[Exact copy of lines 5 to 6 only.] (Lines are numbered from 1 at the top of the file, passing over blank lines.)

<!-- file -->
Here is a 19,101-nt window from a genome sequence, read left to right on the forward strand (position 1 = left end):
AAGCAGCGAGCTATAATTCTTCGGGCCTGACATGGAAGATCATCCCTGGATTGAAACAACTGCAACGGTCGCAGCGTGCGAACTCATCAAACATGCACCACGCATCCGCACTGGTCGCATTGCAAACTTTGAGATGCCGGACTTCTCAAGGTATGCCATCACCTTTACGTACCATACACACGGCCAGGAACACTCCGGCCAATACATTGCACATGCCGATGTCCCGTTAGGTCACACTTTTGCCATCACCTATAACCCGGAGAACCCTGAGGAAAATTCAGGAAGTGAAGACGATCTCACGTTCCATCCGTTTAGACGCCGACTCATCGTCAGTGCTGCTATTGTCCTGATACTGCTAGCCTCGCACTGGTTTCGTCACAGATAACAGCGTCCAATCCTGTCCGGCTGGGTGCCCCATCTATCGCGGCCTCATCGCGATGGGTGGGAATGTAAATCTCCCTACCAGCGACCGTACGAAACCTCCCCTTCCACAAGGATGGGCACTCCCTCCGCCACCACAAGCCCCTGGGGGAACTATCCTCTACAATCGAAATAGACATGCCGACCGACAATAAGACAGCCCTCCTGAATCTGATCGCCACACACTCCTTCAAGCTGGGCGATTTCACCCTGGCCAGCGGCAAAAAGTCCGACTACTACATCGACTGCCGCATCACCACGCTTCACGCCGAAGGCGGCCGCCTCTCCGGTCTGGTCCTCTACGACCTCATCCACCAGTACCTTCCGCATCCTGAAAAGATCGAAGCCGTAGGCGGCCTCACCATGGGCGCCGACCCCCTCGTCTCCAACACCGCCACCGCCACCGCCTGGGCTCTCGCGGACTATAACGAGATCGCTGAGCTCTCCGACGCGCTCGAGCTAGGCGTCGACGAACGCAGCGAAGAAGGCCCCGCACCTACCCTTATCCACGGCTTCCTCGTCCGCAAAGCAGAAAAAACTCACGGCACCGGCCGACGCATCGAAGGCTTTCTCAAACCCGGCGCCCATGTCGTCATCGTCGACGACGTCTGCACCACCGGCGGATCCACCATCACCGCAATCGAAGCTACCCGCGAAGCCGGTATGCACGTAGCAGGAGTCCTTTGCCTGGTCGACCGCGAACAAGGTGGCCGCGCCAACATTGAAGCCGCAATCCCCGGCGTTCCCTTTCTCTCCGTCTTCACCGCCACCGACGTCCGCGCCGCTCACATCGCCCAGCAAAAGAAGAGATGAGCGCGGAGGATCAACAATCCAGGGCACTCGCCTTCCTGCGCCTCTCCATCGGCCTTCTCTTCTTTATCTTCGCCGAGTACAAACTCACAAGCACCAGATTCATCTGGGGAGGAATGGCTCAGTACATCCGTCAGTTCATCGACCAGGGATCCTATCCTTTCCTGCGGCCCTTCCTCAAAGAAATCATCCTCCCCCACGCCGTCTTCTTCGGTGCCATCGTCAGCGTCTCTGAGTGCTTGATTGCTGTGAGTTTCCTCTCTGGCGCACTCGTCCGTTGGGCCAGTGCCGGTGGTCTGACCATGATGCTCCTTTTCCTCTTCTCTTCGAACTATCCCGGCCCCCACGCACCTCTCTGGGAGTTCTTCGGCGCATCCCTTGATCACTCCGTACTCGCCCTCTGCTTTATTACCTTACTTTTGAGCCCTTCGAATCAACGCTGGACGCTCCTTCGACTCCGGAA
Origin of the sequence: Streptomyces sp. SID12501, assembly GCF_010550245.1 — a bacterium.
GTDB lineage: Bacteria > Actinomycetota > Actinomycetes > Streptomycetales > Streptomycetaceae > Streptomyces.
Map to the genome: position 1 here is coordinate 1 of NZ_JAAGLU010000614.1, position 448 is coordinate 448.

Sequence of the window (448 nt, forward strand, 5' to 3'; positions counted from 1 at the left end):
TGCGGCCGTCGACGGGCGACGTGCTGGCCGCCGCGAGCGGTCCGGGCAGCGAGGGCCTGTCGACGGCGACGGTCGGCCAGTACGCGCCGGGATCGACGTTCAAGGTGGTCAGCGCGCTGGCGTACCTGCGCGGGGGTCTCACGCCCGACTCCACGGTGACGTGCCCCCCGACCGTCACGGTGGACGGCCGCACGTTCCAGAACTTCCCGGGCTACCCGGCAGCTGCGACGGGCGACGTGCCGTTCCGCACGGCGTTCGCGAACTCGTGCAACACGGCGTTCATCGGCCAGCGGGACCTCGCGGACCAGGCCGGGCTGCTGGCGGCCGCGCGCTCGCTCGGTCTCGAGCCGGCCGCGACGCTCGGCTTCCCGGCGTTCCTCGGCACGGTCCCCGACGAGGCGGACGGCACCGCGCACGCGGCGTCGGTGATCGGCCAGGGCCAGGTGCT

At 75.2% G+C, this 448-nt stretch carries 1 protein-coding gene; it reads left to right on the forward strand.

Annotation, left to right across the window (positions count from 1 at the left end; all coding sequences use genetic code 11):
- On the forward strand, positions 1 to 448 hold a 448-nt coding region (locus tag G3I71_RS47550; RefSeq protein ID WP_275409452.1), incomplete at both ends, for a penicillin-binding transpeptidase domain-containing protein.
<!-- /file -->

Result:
Map to the genome: position 1 here is coordinate 1 of NZ_JAAGLU010000614.1, position 448 is coordinate 448.

Sequence of the window (448 nt, forward strand, 5' to 3'; positions counted from 1 at the left end):